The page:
Tags: WSJ | Clements | Stocks | Cheaper

WSJ's Clements Wishes Stocks Were Cheaper

By    |   Monday, 17 November 2014 05:07 PM

The stock market's ascension to new highs in recent weeks is great news for those of us who are fully invested. 

But for those investors hoping to buy stocks at reasonable prices, the view isn't so pretty, notes Wall Street Journal columnist Jonathan Clements.

"My hope: we get a 25 percent decline in share prices," he writes. "That would make the market more reasonably valued and provide a buffer against disappointment. I’d have greater confidence that my next stock-market purchase would collect a decent long-run return."

A 25 percent drop for the S&P 500 index from Monday's close at 2041.32 would put it at 1,531. The index hit a record 2,046.18 Thursday.

"There are three reasons to fear slower earnings growth over the next 10 years," Clements says. 

"First, the recent gains have been driven by rising profit margins. . . . Second, economic growth may disappoint. . . . Third, over the past 10 years, companies have bought back as much stock as they’ve issued."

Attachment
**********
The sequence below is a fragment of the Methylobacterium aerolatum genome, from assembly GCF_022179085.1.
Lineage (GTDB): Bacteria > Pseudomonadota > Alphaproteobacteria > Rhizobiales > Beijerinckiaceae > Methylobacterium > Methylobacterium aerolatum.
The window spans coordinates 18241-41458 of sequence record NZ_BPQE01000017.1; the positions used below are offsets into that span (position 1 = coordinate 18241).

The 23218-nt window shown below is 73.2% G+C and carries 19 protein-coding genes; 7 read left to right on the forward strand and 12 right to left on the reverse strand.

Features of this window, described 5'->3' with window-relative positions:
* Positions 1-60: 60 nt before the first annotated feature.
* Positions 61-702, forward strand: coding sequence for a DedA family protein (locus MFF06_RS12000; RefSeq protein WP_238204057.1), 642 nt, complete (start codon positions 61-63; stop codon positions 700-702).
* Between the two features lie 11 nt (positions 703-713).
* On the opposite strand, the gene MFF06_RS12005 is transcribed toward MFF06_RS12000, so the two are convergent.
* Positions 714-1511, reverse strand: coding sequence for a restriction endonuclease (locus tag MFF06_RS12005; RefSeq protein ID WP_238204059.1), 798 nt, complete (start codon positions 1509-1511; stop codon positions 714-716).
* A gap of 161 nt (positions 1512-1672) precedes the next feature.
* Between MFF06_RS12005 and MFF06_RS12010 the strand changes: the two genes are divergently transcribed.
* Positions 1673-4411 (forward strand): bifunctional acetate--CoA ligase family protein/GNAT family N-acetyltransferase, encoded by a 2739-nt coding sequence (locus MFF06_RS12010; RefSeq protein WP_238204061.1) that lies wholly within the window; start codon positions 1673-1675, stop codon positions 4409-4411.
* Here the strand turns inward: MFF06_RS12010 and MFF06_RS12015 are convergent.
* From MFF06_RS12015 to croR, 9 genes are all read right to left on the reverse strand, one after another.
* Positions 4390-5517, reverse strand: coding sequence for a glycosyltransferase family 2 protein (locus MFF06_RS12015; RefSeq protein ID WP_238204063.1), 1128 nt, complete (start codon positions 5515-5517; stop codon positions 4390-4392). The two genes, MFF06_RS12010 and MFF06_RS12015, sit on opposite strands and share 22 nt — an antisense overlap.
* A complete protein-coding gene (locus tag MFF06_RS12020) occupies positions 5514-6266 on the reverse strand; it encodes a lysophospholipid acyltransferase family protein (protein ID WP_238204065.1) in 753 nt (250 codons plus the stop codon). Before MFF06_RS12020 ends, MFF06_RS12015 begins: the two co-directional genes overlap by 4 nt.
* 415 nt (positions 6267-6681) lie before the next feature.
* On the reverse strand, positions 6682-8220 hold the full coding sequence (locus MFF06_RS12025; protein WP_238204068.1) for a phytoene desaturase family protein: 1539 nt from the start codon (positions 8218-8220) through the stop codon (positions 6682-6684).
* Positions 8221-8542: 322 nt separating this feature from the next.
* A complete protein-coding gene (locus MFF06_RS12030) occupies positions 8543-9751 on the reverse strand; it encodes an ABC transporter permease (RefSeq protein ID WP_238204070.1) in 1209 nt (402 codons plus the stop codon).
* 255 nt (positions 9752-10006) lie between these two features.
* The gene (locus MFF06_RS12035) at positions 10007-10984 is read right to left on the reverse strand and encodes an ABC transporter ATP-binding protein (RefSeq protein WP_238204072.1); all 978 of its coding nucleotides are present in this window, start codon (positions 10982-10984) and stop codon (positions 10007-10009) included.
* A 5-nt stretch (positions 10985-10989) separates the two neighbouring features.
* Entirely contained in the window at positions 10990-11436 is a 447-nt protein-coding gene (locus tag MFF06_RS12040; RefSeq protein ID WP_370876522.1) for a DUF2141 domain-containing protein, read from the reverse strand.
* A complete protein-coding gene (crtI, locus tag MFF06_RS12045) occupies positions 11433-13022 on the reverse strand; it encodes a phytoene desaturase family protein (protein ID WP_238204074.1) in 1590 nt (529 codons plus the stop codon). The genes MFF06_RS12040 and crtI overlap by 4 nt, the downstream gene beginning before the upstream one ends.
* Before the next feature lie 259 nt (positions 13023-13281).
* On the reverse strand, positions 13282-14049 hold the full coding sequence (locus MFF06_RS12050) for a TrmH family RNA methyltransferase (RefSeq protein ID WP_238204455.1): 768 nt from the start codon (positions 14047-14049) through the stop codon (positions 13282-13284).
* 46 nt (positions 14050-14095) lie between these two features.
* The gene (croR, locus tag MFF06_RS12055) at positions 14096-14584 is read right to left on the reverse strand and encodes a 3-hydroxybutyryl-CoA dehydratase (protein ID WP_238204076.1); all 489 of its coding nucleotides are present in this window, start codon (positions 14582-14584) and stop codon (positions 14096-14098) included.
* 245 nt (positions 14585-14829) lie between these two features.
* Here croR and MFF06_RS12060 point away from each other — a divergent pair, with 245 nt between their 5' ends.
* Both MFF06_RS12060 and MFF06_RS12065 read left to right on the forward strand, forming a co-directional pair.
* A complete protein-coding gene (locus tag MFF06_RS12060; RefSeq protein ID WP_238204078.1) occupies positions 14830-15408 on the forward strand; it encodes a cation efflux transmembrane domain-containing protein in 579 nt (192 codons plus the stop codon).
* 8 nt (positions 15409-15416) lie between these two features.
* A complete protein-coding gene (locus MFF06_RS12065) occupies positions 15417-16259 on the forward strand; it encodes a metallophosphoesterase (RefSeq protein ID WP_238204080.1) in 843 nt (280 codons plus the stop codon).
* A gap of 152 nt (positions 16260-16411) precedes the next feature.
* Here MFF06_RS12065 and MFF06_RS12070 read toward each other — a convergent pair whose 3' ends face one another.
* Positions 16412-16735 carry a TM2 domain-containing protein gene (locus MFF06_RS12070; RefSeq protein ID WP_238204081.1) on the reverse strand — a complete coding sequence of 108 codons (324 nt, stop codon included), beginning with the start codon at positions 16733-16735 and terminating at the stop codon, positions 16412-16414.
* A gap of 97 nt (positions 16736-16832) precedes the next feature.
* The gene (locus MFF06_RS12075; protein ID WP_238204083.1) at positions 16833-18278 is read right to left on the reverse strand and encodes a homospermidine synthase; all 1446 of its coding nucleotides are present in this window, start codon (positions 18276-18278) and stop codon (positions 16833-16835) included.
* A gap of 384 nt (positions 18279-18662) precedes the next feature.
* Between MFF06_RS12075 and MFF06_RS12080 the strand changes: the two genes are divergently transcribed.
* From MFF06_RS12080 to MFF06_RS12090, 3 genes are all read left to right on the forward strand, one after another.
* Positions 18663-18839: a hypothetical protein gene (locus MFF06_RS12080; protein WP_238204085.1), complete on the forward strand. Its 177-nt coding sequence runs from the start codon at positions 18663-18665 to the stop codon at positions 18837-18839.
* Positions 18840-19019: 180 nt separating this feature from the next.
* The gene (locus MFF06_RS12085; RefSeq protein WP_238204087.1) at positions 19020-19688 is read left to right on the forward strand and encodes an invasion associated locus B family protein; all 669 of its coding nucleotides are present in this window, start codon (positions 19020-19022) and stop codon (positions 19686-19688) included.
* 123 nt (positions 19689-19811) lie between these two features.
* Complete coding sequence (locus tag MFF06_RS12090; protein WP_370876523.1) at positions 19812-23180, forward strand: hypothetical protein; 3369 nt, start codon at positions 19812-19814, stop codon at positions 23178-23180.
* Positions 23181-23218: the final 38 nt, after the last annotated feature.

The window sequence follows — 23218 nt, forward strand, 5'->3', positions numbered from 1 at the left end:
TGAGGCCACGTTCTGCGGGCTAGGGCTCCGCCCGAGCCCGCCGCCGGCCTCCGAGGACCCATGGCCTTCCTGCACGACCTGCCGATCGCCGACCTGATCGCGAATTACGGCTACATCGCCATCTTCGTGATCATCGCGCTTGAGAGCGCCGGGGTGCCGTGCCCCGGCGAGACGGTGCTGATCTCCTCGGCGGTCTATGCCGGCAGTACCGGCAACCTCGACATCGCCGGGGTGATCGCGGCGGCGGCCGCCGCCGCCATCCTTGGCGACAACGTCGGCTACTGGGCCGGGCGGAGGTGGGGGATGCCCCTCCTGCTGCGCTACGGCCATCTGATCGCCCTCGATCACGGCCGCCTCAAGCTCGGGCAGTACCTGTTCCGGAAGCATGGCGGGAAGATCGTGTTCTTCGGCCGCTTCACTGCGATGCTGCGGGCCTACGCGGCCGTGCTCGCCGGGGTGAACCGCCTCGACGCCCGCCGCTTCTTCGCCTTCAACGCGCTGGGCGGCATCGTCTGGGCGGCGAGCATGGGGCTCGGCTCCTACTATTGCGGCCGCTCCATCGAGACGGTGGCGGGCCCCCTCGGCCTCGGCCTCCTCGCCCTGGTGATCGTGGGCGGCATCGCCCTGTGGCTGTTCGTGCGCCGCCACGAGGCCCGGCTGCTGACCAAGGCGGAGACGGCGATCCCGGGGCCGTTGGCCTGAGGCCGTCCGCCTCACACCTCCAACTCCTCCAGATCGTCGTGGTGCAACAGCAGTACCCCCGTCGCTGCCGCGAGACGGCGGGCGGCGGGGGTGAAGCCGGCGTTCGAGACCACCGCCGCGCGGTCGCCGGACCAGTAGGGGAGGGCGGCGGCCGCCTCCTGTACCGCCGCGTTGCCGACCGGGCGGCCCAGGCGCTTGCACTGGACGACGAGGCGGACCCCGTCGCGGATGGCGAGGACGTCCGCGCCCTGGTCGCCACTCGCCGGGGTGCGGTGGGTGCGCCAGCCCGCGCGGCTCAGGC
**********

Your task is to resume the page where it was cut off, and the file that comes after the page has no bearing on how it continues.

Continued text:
One area of the market where investors appear particularly bullish is consumer discretionary stocks. The S&P 500 Consumer Discretionary index has returned 1.7 percent so far this month, compared to 1.2 percent for the S&P 500 overall.

"Consumer discretionary is a good way to play the health of the U.S. economy, especially when you look overseas," Margie Patel, a fund manager at Wells Fargo Asset Management, told the Financial Times. "A lot of the companies are U.S.-focused in their revenues."

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The stock market's ascension to new highs in recent weeks is great news for those of us who are fully invested. But for those investors hoping to buy stocks at reasonable prices, the view isn't so pretty, notes Wall Street Journal columnist Jonathan Clements.
WSJ, Clements, Stocks, Cheaper
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2014-07-17
Monday, 17 November 2014 05:07 PM
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